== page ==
Wonder if this little sheep was as grateful as we were for a view of the mountains this morning??!! Happy Friday! From Bishop, with love ❤️
#keepbishopsafe #mttom
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Wonder if this little sheep was as grateful as we were for a view of the mountains this morning??!! Happy Friday! From Bishop, with love ❤️
#keepbishopsafe #mttom

Comment on Facebook

Wonderful vacation destination

And a free thinker! This is Good!

🙏praying that it stays like this 💖

I miss Bishop so much and living there too 😢😉❤️

This is one of my favorite places to take pictures when I lived in Bishop. There’s many more.

Sigh. Bishop. Love it.

See you next week little sheep

We loved our visit to Bishop

Miss bishop fun times there

Nice!!!

Oh how I love that view

It was beautiful

Love Bishop

👍

Need snow on them things!

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2 weeks ago

In case you are wondering what roads and campgrounds are open, here is the latest, as of yesterday, October 14th:
www.sierrawave.net/state-of-inyo-roads-and-campgrounds-whats-open-closed-oct-14
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In case you are wondering what roads and campgrounds are open, here is the latest, as of yesterday, October 14th:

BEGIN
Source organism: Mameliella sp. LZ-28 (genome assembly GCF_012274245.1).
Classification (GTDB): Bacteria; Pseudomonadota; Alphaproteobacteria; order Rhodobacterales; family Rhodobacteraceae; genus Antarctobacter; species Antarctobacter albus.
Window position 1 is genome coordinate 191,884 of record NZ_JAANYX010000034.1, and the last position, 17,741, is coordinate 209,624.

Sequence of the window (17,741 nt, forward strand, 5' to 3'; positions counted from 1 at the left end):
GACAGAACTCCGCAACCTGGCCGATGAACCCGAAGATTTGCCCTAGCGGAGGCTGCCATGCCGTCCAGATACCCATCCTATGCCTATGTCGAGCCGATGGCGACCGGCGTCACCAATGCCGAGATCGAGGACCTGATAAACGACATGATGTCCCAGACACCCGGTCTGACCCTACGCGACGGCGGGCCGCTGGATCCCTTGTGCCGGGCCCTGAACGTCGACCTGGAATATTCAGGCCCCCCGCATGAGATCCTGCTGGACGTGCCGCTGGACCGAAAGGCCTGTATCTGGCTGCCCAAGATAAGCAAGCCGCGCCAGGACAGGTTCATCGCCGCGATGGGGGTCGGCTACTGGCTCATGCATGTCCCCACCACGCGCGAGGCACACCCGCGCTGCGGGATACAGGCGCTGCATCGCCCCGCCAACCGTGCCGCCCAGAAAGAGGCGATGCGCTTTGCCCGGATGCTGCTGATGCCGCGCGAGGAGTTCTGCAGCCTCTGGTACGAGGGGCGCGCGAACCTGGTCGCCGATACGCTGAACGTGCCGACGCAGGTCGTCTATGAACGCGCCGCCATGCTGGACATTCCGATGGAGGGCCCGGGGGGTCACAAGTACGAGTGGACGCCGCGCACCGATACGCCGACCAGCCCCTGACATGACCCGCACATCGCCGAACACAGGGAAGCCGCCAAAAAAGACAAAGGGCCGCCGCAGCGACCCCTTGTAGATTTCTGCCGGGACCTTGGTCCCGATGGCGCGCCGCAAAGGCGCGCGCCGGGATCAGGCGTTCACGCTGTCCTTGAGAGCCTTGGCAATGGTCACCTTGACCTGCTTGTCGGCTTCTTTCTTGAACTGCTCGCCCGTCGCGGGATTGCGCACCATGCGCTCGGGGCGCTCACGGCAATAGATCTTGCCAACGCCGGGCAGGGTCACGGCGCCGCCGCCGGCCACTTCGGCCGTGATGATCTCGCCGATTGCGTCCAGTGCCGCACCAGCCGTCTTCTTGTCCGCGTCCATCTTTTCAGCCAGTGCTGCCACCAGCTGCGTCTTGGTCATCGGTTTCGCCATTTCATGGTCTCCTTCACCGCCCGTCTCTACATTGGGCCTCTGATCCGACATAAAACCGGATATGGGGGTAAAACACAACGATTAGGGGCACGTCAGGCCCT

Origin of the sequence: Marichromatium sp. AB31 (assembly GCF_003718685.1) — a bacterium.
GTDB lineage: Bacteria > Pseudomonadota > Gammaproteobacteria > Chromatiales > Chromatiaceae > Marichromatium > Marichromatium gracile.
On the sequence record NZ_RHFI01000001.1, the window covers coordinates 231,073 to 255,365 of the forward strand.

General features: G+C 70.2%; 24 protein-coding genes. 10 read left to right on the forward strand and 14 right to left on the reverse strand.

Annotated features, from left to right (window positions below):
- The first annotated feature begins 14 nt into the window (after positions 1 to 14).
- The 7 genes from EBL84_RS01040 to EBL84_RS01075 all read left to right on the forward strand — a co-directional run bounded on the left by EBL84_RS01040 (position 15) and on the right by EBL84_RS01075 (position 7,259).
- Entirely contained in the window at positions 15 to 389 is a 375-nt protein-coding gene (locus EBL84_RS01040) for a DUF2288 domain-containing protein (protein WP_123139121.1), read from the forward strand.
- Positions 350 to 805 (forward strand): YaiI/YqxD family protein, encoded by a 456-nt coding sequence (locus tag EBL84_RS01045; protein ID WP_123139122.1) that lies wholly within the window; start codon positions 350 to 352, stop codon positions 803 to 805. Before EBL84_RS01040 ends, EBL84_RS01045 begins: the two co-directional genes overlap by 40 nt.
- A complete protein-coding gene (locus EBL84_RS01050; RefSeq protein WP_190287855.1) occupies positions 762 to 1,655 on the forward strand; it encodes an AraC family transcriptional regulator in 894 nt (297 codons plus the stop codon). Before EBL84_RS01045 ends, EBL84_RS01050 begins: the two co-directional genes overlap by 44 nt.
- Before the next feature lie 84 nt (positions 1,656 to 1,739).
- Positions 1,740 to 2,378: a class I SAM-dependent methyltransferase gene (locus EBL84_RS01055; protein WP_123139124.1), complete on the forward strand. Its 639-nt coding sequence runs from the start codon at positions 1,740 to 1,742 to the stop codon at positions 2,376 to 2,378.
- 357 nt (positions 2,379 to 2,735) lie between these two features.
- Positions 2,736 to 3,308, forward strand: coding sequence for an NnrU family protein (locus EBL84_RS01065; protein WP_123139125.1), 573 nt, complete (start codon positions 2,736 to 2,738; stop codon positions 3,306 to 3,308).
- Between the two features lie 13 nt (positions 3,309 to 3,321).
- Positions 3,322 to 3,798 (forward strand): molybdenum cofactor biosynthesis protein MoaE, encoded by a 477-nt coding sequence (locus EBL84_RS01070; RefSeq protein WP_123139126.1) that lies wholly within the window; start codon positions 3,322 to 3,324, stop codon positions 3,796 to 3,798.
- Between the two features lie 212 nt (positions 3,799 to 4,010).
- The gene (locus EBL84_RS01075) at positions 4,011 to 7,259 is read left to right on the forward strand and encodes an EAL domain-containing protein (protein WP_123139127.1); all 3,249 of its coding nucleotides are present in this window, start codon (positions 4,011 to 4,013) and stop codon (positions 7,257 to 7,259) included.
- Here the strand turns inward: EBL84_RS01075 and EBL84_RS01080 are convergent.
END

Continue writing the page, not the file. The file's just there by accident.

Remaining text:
https://www.sierrawave.net/state-of-inyo-roads-and-campgrounds-whats-open-closed-oct-14

Comment on Facebook

I've been on that same road every year at this time...

It sure was smoky today.

Still hazy there.😥

I love the West.

Beautiful picture thanks for sharing 🙂🙂❤❤

We always used to stay at Brown’s Millpond Campground just north of Bishop. Very nice private campground with a stream running through it. So many wonderful memories from Mule Days!

Up her for 4 day little smoke but really nice trees turning colors

It's the hunting and fishing Road 🏞️🎣🏕️🌌🤠🥰

Love Bishop and the surrounding mountains !!!

Hwy 168 going to Lake Sabrina, North and South lakes?

With I was there.

maybe next weekend any hotel suggestions?

Johanna Atwell

GOD HOW I WISH I WAS ON THAT ROAD... CAREFREE HIWAY...

Lots of nice smoke.....

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2 weeks ago

The Eastern Sierra Cancer Alliance is hosting a virtual 5K walk and fun run this year!!! Going on NOW!! You can do it from WHEREVER you are!!!Hello Friends!☺️
💥 ESCA 20th Annual 5K Walk & Fun Run! 💥October 11-17th! Virtual Edition!
Please LIKE and SHARE this flyer with your friends and family!
Thank you for your continued support! ☺️
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The Eastern Sierra Cancer Alliance is hosting a virtual 5K walk and fun run this year!!! Going on NOW!! You can do it from WHEREVER you are!!!

2 weeks ago

Dog days of summer or fall??!!
Last weekend we had warm temps and blue skies again. Fingers crossed we get some more blue skies this weekend!

Photo by Amanda Zhang
#NorthLake #fallcolors #keepbishopsafe
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Dog days of summer or fall??!! 
Last weekend we had warm temps and blue skies again. Fingers crossed we get some more blue skies this weekend!

Photo by Amanda Zhang
#NorthLake #fallcolors #keepbishopsafe

Comment on Facebook

I heard the colors have peaked in this area. Is it still worth visiting or are there other good spots to hit up?

Beautiful picture.

Wonderful vacation destination

Beautiful

Beautiful picture! Cute dog!

North Lake?

Looking good